January 01, 2009

Root Access Jailbreak for Google Android G1 RC30 -- Plus More Bonus Philosophy

Greetings and Happy New Year! The "root wars" continue with the Google Android G1 cell phone, following much the same pattern as we saw with Sony's PSP. When Google released firmware version RC30 for the G1, the root jailbreak exploit was closed -- temporarily.

Now comes word that a means for persons running RC30 to "downgrade" back to RC29 (complete with root exploit) has become available. After using that, users can simply install modified versions of RC30 (and presumably later modified releases that will be coming down the pipe) to maintain root capabilities (including the ability to install the "engineering bootloader" which provides even more flexibility).

This downgrading sequence is extremely similar to what we saw a few years ago with the Sony PSP portable game console, where later firmware releases closed various security holes, but means were found to downgrade to earlier "unfixed" firmware and still maintain the more advanced functionalities via modified firmware versions.

In all fairness, the comparison between the G1 and the PSP can only go so far. Google's Android is an Open Source project -- which the PSP has never been. And in fact, Google will sell anyone an "ADP1" (Android Dev Phone) -- which is essentially a non-SIM-locked G1 with the engineering bootloader, allowing you to flash whatever you wish onto the phone from day one (however, since this phone is not subsidized by T-Mobile, it costs $400 -- more than twice as much as a typical "under contract" G1).

Still, it's fascinating to watch history repeat itself over and over yet again. G1 owners who upgraded to RC30 and who have been kicking themselves over losing root capabilities now have another chance. But keep in mind that the next firmware update for the G1 -- termed "cupcake" -- is due early this month, and it's certainly possible (or more likely probable) that this particular downgrade exploit will be blocked in the new version, once again preventing root access -- at least for a while ...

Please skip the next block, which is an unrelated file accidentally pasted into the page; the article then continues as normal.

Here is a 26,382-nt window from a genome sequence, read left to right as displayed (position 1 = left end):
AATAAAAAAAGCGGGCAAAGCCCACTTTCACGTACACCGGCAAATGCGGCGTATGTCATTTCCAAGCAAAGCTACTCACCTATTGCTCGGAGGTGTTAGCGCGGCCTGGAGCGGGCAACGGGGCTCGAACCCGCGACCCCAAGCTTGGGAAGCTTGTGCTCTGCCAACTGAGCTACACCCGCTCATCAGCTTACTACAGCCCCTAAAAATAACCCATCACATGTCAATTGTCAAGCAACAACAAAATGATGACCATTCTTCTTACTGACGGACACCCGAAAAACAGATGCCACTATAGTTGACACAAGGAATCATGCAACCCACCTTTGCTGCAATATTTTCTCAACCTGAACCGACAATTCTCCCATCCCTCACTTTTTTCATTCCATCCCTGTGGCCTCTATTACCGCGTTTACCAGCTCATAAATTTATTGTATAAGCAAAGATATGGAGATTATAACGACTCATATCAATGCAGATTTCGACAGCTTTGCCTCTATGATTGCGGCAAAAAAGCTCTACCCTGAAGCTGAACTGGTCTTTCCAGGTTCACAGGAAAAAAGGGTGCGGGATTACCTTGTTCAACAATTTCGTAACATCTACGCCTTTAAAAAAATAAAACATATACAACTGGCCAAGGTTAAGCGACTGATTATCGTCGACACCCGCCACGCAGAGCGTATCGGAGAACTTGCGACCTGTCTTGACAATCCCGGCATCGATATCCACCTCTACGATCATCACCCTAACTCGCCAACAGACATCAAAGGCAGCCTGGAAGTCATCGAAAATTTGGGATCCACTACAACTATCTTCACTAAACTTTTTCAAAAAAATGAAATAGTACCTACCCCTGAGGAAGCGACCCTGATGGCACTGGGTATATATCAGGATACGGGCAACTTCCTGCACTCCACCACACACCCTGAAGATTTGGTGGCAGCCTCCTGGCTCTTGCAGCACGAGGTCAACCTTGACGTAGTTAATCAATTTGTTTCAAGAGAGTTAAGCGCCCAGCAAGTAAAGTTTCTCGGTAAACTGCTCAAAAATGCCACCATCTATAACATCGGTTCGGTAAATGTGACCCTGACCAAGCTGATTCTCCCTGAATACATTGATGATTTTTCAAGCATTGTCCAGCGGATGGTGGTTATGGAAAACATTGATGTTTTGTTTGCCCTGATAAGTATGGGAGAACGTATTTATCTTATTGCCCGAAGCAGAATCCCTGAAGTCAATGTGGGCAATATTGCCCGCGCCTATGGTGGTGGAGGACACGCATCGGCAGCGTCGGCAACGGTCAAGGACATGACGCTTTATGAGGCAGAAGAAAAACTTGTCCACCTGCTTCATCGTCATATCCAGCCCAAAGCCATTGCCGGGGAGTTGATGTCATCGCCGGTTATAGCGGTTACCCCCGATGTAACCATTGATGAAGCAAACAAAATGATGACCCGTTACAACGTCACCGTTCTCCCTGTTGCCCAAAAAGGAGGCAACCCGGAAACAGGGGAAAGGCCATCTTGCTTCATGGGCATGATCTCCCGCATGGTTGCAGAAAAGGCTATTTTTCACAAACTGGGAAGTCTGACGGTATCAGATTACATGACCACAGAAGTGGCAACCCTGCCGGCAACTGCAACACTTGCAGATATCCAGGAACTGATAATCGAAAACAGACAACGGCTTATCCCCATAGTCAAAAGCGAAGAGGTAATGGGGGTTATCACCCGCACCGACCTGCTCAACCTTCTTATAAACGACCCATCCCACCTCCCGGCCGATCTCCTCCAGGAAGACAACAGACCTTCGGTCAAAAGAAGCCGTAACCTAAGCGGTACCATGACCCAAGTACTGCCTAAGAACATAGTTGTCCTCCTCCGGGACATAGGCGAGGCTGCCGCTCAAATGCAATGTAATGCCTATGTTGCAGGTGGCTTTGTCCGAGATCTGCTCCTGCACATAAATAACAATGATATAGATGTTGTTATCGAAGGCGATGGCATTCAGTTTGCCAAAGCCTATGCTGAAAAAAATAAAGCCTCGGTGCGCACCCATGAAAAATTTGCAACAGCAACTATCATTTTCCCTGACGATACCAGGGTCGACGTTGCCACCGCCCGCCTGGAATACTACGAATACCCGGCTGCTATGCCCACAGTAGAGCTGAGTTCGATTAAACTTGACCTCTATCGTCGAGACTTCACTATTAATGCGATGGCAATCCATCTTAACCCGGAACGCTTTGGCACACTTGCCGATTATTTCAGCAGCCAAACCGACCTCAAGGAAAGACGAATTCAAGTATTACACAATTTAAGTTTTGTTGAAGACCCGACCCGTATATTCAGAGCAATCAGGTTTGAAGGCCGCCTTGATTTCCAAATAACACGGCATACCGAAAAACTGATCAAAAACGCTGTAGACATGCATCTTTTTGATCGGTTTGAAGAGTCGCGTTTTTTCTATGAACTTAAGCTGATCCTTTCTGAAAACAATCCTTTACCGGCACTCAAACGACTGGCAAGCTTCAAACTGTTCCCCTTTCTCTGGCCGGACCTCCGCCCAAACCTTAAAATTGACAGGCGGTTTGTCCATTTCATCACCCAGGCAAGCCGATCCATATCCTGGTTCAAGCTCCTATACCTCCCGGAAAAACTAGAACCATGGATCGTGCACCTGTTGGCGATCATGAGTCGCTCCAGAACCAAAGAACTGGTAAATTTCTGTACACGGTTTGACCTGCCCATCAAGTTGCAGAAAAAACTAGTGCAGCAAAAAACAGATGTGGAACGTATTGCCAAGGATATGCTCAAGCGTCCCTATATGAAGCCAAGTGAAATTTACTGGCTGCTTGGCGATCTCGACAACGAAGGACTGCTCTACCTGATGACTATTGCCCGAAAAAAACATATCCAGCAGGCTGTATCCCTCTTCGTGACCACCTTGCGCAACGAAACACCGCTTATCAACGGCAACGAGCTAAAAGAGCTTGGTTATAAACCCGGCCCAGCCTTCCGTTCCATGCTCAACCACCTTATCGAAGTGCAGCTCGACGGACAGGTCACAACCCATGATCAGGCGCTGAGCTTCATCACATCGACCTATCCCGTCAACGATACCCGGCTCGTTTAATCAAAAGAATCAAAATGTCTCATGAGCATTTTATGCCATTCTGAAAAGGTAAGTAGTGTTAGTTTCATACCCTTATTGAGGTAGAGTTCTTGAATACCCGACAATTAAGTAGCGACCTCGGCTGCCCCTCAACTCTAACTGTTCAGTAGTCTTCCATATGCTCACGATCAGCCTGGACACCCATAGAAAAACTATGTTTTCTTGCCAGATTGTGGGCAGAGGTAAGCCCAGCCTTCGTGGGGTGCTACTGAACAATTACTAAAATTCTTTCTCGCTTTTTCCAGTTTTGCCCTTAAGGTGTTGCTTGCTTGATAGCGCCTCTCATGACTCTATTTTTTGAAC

Now -- you knew it was coming -- it's time for the philosophical voiceover.

Once again, we see fundamental powers of the Internet demonstrated clearly. The ability of persons to collaborate globally (securely if they wish), and then quickly disseminate the results of their labors around the world, have created a sea change in our societies. Sometimes we'll be highly appreciative of these Internet-based capabilities, but they may also seem upsetting or even terrifying to many persons, triggering impassioned (but technically impractical and impotent) calls for Internet content controls -- to try protect intellectual property, morality, public safety, or any of a wide range of other goals.

The Internet in the final analysis is "simply" a tool. And like many other powerful and pervasive tools, isn't merely grafted onto society, but is actually changing society in complex ways that we may not always like, but that we must learn to live with. This doesn't mean giving up our individual ethical or moral compasses. But it does suggest that efforts are not well spent on grandstanding for "controls" over Internet content -- mechanisms that would be ineffective at best, and potentially seriously damaging to key human rights at the worst.

OK, "soapbox mode" switched off for now.

Have a great New Year, everyone. We all really need it.


Posted by Lauren at January 1, 2009 05:01 PM | Permalink
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